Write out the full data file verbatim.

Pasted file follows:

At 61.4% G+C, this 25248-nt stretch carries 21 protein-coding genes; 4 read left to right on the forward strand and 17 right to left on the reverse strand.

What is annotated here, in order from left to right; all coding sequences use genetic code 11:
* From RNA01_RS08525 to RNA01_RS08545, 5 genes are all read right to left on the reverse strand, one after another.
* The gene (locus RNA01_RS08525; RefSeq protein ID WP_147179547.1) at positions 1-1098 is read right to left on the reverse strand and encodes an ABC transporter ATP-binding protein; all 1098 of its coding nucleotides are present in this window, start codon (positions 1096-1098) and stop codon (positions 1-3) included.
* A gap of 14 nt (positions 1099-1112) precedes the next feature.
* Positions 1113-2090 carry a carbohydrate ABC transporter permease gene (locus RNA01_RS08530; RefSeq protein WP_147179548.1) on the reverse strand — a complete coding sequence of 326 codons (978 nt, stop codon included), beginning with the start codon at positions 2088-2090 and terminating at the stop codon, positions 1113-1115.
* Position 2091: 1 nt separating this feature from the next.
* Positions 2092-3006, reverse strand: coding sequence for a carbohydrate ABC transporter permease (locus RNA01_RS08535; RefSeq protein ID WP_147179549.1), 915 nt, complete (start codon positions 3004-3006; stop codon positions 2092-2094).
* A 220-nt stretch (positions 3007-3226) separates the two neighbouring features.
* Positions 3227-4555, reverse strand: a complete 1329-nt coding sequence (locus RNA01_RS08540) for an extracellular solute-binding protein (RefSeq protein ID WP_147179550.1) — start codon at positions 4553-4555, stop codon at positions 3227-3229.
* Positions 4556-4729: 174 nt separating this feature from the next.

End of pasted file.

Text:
At 61.4% G+C, this 25248-nt stretch carries 21 protein-coding genes; 4 read left to right on the forward strand and 17 right to left on the reverse strand.

What is annotated here, in order from left to right; all coding sequences use genetic code 11:
* From RNA01_RS08525 to RNA01_RS08545, 5 genes are all read right to left on the reverse strand, one after another.
* The gene (locus RNA01_RS08525; RefSeq protein ID WP_147179547.1) at positions 1-1098 is read right to left on the reverse strand and encodes an ABC transporter ATP-binding protein; all 1098 of its coding nucleotides are present in this window, start codon (positions 1096-1098) and stop codon (positions 1-3) included.
* A gap of 14 nt (positions 1099-1112) precedes the next feature.
* Positions 1113-2090 carry a carbohydrate ABC transporter permease gene (locus RNA01_RS08530; RefSeq protein WP_147179548.1) on the reverse strand — a complete coding sequence of 326 codons (978 nt, stop codon included), beginning with the start codon at positions 2088-2090 and terminating at the stop codon, positions 1113-1115.
* Position 2091: 1 nt separating this feature from the next.
* Positions 2092-3006, reverse strand: coding sequence for a carbohydrate ABC transporter permease (locus RNA01_RS08535; RefSeq protein ID WP_147179549.1), 915 nt, complete (start codon positions 3004-3006; stop codon positions 2092-2094).
* A 220-nt stretch (positions 3007-3226) separates the two neighbouring features.
* Positions 3227-4555, reverse strand: a complete 1329-nt coding sequence (locus RNA01_RS08540) for an extracellular solute-binding protein (RefSeq protein ID WP_147179550.1) — start codon at positions 4553-4555, stop codon at positions 3227-3229.
* Positions 4556-4729: 174 nt separating this feature from the next.